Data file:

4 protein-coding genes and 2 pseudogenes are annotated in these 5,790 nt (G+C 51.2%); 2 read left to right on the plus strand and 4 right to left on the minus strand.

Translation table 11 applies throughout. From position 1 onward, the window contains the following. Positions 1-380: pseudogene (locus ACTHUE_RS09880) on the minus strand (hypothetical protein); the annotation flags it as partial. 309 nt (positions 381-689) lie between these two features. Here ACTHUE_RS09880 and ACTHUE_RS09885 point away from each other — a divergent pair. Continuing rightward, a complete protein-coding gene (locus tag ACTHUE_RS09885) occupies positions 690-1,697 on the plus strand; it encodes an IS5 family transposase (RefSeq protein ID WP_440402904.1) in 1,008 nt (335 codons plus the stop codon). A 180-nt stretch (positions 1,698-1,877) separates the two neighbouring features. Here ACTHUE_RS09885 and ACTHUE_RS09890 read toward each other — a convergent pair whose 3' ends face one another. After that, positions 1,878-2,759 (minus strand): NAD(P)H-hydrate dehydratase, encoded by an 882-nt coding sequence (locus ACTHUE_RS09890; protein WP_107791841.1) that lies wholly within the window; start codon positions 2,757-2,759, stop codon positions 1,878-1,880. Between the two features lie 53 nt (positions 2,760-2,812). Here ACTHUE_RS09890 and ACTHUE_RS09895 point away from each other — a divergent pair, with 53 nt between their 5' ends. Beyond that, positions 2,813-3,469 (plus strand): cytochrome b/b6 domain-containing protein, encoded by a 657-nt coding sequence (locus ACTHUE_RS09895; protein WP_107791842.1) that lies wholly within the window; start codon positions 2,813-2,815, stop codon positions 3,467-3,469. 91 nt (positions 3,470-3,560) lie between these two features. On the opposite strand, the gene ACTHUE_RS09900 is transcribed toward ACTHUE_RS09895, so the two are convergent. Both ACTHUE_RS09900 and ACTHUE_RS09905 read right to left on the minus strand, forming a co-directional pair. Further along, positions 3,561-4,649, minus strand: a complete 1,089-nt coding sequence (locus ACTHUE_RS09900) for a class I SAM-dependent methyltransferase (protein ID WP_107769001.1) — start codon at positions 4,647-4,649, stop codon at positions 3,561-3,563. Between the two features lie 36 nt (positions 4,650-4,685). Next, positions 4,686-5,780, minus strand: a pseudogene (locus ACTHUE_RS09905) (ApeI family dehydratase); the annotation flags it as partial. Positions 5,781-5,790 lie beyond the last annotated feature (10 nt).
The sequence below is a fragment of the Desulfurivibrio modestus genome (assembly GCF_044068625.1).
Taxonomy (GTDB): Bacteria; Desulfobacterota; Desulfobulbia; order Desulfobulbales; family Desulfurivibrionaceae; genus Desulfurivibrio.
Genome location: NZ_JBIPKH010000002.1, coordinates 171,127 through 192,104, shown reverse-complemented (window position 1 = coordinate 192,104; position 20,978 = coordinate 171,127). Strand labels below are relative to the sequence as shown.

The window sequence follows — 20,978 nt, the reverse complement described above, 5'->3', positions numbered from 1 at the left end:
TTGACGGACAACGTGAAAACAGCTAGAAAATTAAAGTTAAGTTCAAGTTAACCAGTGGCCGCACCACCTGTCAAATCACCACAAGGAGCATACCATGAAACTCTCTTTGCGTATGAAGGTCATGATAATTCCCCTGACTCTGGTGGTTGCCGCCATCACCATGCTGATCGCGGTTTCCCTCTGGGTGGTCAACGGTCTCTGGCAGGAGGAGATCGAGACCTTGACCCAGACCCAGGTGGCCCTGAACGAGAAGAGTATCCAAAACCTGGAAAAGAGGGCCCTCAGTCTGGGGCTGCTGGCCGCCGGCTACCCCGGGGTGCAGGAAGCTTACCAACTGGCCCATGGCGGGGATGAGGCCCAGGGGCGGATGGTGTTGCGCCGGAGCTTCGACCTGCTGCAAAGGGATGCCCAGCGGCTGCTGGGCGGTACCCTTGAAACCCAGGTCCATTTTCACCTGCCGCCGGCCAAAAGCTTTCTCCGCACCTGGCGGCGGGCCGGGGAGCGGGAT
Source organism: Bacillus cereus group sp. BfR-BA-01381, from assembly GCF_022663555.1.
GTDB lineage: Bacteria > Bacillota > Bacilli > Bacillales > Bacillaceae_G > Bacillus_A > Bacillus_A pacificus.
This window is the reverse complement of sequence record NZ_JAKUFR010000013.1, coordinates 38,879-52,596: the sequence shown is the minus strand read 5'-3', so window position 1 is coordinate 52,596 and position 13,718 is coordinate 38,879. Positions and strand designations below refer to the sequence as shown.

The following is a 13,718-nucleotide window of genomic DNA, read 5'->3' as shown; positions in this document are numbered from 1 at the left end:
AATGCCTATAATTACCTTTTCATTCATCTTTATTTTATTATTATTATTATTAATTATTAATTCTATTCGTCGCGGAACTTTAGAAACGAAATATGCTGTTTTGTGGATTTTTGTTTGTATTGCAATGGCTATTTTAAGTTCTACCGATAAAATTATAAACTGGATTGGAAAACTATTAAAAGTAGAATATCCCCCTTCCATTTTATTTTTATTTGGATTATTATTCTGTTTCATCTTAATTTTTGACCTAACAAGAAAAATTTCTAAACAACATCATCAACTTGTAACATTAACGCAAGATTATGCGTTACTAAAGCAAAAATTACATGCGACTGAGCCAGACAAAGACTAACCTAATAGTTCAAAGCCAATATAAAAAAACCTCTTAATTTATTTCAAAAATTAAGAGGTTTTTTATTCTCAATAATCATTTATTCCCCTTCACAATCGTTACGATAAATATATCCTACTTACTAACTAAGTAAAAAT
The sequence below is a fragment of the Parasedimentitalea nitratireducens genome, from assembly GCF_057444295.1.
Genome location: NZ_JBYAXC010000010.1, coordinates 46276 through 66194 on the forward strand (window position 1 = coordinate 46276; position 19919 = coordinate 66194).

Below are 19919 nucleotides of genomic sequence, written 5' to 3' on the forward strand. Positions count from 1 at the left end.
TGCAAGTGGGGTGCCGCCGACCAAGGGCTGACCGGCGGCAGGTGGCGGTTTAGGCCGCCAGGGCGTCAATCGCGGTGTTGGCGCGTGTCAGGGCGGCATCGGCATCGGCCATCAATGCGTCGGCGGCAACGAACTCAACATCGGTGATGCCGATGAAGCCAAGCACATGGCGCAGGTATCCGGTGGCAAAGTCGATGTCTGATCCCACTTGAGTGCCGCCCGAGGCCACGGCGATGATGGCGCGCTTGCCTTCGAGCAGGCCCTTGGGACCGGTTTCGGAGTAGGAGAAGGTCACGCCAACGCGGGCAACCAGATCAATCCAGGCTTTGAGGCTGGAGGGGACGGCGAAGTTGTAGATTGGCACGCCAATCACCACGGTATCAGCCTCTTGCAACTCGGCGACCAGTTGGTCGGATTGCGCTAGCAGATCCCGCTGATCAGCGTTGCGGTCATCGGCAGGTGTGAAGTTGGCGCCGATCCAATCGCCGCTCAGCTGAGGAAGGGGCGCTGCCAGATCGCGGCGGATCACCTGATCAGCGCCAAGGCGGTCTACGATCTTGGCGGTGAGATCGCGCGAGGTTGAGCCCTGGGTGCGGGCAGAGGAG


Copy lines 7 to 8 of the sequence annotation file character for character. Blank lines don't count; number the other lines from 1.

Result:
TTGACGGACAACGTGAAAACAGCTAGAAAATTAAAGTTAAGTTCAAGTTAACCAGTGGCCGCACCACCTGTCAAATCACCACAAGGAGCATACCATGAAACTCTCTTTGCGTATGAAGGTCATGATAATTCCCCTGACTCTGGTGGTTGCCGCCATCACCATGCTGATCGCGGTTTCCCTCTGGGTGGTCAACGGTCTCTGGCAGGAGGAGATCGAGACCTTGACCCAGACCCAGGTGGCCCTGAACGAGAAGAGTATCCAAAACCTGGAAAAGAGGGCCCTCAGTCTGGGGCTGCTGGCCGCCGGCTACCCCGGGGTGCAGGAAGCTTACCAACTGGCCCATGGCGGGGATGAGGCCCAGGGGCGGATGGTGTTGCGCCGGAGCTTCGACCTGCTGCAAAGGGATGCCCAGCGGCTGCTGGGCGGTACCCTTGAAACCCAGGTCCATTTTCACCTGCCGCCGGCCAAAAGCTTTCTCCGCACCTGGCGGCGGGCCGGGGAGCGGGAT
Source organism: Bacillus cereus group sp. BfR-BA-01381, from assembly GCF_022663555.1.